Constrained Delay Compensation (CDC) can reduce the latency of the whole project to zero, but it will also disable all the effects that have plugin delay compensation (PDC). This can affect the balance of the tracks and cause unwanted changes. To avoid this, I need to adjust a different set of parameters when I turn on the CDC mode.
Here is my idea: Introduce State Informing of CDC to VST4. And here is the workflow: When the host (Nuendo/Cubase/Reaper, etc.) sends a CDC on signal to the VST4 plugin, the plugin will switch to zero latency mode and try to preserve the closest effect as it had with PDC samples. For example, many plugins from FabFilter can change their look-ahead to zero and still function properly. If the plugin cannot perform its basic duty when the latency is zero, it should try to keep the volume level as close as possible to the non-zero latency state. And when the CDC is turned off, the plugin will restore its original settings and behavior.
I am not sure if this is a good idea, but I cannot think of any other way to solve the problem that CDC on creates.
If this requires a lot of effort for all VST3 plugins to evolve, maybe Nuendo/Cubase can support the “Shadow Slot” instead, and here is how it works:
Each plugin slot has a parallel slot for CDC on. The user can set it up for the purpose above. Nuendo will switch to the Shadow Slot when turning on CDC, so that the user can fine-tune the plugin to meet his/her needs.
This is why Pro Tools TDM was such a great success. Because it taksed a dedicated set of CPUs to figure out, super fast, how to process realtime incoming signals.
Since I have not used that for a while, by using a DANTE enabled interface, with around 4mS round trip latency, I have gotten used to a time honored tradition in audio engineering:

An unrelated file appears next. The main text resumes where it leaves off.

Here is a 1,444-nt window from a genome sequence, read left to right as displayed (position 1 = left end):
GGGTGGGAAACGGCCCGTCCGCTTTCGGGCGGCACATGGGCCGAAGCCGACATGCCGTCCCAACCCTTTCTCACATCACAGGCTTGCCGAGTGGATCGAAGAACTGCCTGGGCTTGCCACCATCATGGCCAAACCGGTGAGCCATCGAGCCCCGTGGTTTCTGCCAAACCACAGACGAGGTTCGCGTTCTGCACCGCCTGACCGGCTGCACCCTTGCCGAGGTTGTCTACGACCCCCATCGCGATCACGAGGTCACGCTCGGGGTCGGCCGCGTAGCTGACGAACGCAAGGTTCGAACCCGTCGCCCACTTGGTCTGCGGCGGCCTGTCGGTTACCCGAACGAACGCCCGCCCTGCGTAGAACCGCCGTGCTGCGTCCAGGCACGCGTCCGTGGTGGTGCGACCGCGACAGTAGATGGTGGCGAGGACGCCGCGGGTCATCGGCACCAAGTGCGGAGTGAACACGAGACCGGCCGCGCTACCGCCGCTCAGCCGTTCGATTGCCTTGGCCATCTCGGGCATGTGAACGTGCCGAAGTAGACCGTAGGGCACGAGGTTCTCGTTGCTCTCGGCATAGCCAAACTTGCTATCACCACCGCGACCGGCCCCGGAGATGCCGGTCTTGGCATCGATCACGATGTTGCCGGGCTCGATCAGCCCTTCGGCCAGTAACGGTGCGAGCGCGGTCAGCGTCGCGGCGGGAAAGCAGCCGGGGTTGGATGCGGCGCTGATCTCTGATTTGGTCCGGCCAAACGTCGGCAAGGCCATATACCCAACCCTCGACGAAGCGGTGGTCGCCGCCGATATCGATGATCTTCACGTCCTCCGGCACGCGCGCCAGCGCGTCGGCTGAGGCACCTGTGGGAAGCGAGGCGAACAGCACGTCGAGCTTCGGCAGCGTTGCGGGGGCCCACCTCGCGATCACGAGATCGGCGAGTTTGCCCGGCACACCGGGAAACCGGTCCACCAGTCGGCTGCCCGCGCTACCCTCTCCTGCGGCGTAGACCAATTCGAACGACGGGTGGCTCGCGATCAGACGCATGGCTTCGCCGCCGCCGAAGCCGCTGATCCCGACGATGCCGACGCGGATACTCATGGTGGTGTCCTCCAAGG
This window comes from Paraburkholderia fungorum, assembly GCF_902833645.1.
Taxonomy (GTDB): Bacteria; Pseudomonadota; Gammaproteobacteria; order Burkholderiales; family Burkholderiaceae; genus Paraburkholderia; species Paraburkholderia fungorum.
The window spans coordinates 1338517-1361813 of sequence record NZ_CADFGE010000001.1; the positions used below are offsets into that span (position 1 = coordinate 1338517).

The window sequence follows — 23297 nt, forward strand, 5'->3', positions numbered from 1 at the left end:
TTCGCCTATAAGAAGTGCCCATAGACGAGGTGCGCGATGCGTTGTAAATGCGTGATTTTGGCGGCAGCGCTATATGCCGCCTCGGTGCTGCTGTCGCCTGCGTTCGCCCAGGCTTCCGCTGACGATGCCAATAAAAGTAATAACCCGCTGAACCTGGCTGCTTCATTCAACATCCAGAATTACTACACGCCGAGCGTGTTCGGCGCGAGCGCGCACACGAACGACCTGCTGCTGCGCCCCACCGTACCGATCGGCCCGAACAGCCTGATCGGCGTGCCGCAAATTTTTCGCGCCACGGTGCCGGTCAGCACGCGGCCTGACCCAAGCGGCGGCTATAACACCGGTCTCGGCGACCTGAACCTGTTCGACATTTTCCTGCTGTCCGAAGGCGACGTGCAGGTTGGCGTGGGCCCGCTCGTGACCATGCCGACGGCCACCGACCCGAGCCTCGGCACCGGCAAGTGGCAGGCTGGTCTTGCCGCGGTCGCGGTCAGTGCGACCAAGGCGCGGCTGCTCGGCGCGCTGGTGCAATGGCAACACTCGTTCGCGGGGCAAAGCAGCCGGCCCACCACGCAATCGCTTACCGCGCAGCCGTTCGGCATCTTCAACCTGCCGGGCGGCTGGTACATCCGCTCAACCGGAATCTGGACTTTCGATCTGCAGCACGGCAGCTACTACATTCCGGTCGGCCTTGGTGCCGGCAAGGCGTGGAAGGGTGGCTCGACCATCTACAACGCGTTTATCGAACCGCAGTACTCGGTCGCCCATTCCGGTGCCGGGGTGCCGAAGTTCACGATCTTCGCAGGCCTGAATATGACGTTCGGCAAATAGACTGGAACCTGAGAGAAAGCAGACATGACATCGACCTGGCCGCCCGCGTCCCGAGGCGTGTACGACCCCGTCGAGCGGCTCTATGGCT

GET THE SOUND AT THE SOURCE. Like we used to when using tape machines.
Fortunately, using Nuendo, I can get very close to that, because the input tracks can track with plugins placed as inserts on them. I normally only use “color / character” plugins, like EQ and some compression, but never time based effects like delays and reverbs. For that, we can use Effect channels and sends to them. But still, I do try hard to get the sound before it hits the microphone or DI box.
I have not really had any issues so far, with overdubbing.
I do try to get ALL recorded material before going onto edit and then mix a song. Instead of having to overdub at the final mix stage, where the amount of plugins are at the maximum for the song, and can cause some trouble with latency.
Proper organization in pre production and production helps with avoiding these types of issues.
Thank you for your reply.
I agree with your advice that good preparation saves a lot of trouble.
However, I think software or tools are for reducing human work to produce the same thing.
Especially when a host supports CDC, it means that the user needs to reduce the latency for some reason. And also why some categories of plug-ins like (multiband-)compressors need PDC for better quality.
So I still hope the software can solve the side effects that CDC causes.
You can set an amount of latency that is acceptable for you, and all tracks and plugins with lower latency get not turned off during recording or if CDC is on.
The FabFilter EQ for example has zero latency mode and some stock plugins have a live mode or no significant latency at all. And they stay on if the latency threshold is set to 1ms.
And, if a Steinberg plugin is capable of a live mode (MB Compressor for example), it is switching automatically to it.
But, it is absolutely up to the vendor of the plugin to implement this. The mechanics to use it are already there.
What is this?
This often switches plugins from linear phase mode to no latency, and that changes the sound dramatically on some plugins.
It’s up to the plugin vendor to solve this. The software (the host) can only support that.